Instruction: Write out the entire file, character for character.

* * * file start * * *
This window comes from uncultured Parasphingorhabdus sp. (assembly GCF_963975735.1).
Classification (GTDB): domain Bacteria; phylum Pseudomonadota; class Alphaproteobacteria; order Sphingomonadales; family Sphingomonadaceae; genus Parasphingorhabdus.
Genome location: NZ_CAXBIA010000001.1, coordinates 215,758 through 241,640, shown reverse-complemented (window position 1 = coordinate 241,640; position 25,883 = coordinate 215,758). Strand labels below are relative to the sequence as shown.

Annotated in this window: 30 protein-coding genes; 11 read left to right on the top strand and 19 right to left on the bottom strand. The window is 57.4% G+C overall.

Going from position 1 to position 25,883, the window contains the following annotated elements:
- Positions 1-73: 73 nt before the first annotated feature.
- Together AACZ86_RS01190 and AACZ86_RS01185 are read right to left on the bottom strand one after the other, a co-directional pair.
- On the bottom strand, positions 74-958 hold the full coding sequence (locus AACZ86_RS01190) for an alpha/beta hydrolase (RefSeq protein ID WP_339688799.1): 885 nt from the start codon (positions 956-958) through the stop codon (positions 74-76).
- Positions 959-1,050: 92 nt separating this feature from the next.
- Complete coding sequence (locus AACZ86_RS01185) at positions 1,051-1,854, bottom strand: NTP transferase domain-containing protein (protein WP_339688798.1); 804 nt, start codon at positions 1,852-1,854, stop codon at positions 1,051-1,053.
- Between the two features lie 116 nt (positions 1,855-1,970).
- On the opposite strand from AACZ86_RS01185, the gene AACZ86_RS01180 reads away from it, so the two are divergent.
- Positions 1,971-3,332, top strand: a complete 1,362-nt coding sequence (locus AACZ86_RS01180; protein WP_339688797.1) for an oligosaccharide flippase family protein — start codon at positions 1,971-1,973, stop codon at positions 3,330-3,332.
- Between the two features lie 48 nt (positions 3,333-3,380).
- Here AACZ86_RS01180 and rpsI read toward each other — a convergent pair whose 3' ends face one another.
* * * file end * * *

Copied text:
This window comes from uncultured Parasphingorhabdus sp. (assembly GCF_963975735.1).
Classification (GTDB): domain Bacteria; phylum Pseudomonadota; class Alphaproteobacteria; order Sphingomonadales; family Sphingomonadaceae; genus Parasphingorhabdus.
Genome location: NZ_CAXBIA010000001.1, coordinates 215,758 through 241,640, shown reverse-complemented (window position 1 = coordinate 241,640; position 25,883 = coordinate 215,758). Strand labels below are relative to the sequence as shown.

Annotated in this window: 30 protein-coding genes; 11 read left to right on the top strand and 19 right to left on the bottom strand. The window is 57.4% G+C overall.

Going from position 1 to position 25,883, the window contains the following annotated elements:
- Positions 1-73: 73 nt before the first annotated feature.
- Together AACZ86_RS01190 and AACZ86_RS01185 are read right to left on the bottom strand one after the other, a co-directional pair.
- On the bottom strand, positions 74-958 hold the full coding sequence (locus AACZ86_RS01190) for an alpha/beta hydrolase (RefSeq protein ID WP_339688799.1): 885 nt from the start codon (positions 956-958) through the stop codon (positions 74-76).
- Positions 959-1,050: 92 nt separating this feature from the next.
- Complete coding sequence (locus AACZ86_RS01185) at positions 1,051-1,854, bottom strand: NTP transferase domain-containing protein (protein WP_339688798.1); 804 nt, start codon at positions 1,852-1,854, stop codon at positions 1,051-1,053.
- Between the two features lie 116 nt (positions 1,855-1,970).
- On the opposite strand from AACZ86_RS01185, the gene AACZ86_RS01180 reads away from it, so the two are divergent.
- Positions 1,971-3,332, top strand: a complete 1,362-nt coding sequence (locus AACZ86_RS01180; protein WP_339688797.1) for an oligosaccharide flippase family protein — start codon at positions 1,971-1,973, stop codon at positions 3,330-3,332.
- Between the two features lie 48 nt (positions 3,333-3,380).
- Here AACZ86_RS01180 and rpsI read toward each other — a convergent pair whose 3' ends face one another.